Mentions: The effect of the dose of EPA + DHA supplementation on the change in FA identified by the multinomial models is shown for each lipid pool in Figure 2. In plasma PC (Figure 2a) there was a clear dose response such that OA and three n-6 PUFAs (LA, di-homo-γ-linolenic acid (DGLA; 20:3n-6 and AA) were decreased in relation to an increasing dose (and increasing incorporation) of EPA + DHA. In plasma CE (Figure 2b) the n-6 PUFAs LA, γ-linolenic acid (GLA; 18:3n-6) and DGLA (when taking into account the change in dietary n-6 PUFA) decreased in a dose-dependent manner with increasing EPA + DHA. There was a dose-dependent decrease in OA, but this was not seen when changes in dietary MUFA intake were accounted for. PA was also increased in a dose-dependent manner in CE. In plasma TAG (Figure 2c) the only dose-dependent decreases were in MUFA (palmitoleic acid (POA; 16:1n-7) and OA). In RBC there was a significant dose-response decrease in the n-6 PUFAs DGLA, AA and docosatetraenoic acid (DTA; 22:4) (Figure 2d). In PLAT DGLA was decreased and there was also a trend (p = 0.09) for DTA to be decreased in a dose-dependent manner (Figure 2e). In both PLAT and MNC OA increased, but the magnitude of the increase was inversely proportional to dose. There was also a pattern for LA to be increased in MNC and PLAT in an inverse dose-responsive manner, although this was not significant (Figure 2d,e). DPA was increased in a dose-dependent manner in the four pools in which it was identified as an important contributor to change in EPA and DHA.


The Pattern of Fatty Acids Displaced by EPA and DHA Following 12 Months Supplementation Varies between Blood Cell and Plasma Fractions.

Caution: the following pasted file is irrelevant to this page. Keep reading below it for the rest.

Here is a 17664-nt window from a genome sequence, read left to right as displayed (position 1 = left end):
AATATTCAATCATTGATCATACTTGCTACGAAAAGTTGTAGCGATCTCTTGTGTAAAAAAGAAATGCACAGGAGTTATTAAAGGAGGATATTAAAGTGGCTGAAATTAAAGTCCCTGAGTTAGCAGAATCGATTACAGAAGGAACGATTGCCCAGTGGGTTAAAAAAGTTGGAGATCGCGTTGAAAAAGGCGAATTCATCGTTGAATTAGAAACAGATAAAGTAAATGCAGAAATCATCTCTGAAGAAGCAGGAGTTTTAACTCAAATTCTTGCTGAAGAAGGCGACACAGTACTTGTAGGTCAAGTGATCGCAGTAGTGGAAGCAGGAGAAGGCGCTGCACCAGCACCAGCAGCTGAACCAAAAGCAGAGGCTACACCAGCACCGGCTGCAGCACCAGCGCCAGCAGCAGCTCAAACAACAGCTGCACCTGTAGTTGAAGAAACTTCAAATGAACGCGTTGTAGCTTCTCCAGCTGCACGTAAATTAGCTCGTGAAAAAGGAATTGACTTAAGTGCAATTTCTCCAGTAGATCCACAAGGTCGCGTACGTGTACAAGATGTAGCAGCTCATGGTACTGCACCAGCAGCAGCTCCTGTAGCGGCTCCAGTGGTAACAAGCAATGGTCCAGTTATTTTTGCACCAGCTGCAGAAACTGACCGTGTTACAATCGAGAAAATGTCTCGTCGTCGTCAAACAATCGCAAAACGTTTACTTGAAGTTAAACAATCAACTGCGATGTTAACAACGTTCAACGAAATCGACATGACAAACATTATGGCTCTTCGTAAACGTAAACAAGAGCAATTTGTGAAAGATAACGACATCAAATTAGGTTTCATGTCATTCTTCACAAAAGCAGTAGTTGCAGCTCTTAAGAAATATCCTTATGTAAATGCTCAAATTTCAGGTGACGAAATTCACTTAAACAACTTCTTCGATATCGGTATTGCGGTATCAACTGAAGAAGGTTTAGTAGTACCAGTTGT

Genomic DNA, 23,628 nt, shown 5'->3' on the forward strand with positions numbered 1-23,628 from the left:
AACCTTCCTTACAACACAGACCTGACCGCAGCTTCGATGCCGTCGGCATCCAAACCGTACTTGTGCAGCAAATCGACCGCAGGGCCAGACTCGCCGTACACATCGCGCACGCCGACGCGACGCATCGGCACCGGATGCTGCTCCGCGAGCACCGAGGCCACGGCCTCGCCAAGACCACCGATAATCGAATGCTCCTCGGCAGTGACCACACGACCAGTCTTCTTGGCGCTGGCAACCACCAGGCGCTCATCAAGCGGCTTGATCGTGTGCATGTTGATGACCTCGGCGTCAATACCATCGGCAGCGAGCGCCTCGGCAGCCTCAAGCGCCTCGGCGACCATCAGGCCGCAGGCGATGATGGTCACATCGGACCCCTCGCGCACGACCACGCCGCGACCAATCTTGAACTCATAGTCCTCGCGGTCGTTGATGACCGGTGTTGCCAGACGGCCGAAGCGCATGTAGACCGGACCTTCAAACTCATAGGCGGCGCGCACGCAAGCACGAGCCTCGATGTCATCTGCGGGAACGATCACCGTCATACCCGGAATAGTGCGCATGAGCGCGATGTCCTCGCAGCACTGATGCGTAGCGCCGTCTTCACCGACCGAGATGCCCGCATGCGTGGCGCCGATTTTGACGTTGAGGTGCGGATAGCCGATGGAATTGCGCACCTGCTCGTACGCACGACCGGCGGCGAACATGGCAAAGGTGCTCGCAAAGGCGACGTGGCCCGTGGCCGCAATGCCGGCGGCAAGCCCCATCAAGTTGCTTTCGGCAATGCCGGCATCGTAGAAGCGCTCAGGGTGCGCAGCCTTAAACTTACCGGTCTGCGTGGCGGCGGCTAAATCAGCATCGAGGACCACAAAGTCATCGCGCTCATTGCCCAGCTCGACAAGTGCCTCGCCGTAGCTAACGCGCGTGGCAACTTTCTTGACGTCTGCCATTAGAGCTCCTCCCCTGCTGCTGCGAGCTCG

Walker CG, West AL, Browning LM, Madden J, Gambell JM, Jebb SA, Calder PC - Nutrients (2015)

Mean change in key fatty acids in response to 12 months supplementation of EPA + DHA equivalent to 0, 1, 2 or 4 portions of fish per week in different plasma and blood cell pools. The observed mean ± SE change from baseline in the fatty acids identified as important in relation to change in EPA + DHA in the multinomial regression models in (a) Plasma PC; (b) Plasma CE; (c) Plasma TAG; (d) RBC; (e) PLAT; (f) MNC. The effect of dose was tested by linear regression models for each fatty acid. Each model was tested with and without age and sex which were included as covariates if significant. Change in dietary SFA, MUFA, n-3 PUFA or n-6 PUFA where relevant were also tested to determine if change in diet influenced the change in fatty acids with EPA + DHA dose. Significant effects of dose detected in these models are shown as: * p < 0.05; ** p < 0.01; *** p < 0.0001; † Effect of dose (p = 0.05) only when taking into account the change in dietary n-6 PUFA from baseline to 12 months; ‡ Effect of dose (p < 0.05) is no longer significant when taking into account the effect of change in dietary MUFA.
© Copyright Policy
Related In: Results  -  Collection

License
Show All Figures
getmorefigures.php?uid=PMC4555124&req=5

nutrients-07-05285-f002: Mean change in key fatty acids in response to 12 months supplementation of EPA + DHA equivalent to 0, 1, 2 or 4 portions of fish per week in different plasma and blood cell pools. The observed mean ± SE change from baseline in the fatty acids identified as important in relation to change in EPA + DHA in the multinomial regression models in (a) Plasma PC; (b) Plasma CE; (c) Plasma TAG; (d) RBC; (e) PLAT; (f) MNC. The effect of dose was tested by linear regression models for each fatty acid. Each model was tested with and without age and sex which were included as covariates if significant. Change in dietary SFA, MUFA, n-3 PUFA or n-6 PUFA where relevant were also tested to determine if change in diet influenced the change in fatty acids with EPA + DHA dose. Significant effects of dose detected in these models are shown as: * p < 0.05; ** p < 0.01; *** p < 0.0001; † Effect of dose (p = 0.05) only when taking into account the change in dietary n-6 PUFA from baseline to 12 months; ‡ Effect of dose (p < 0.05) is no longer significant when taking into account the effect of change in dietary MUFA.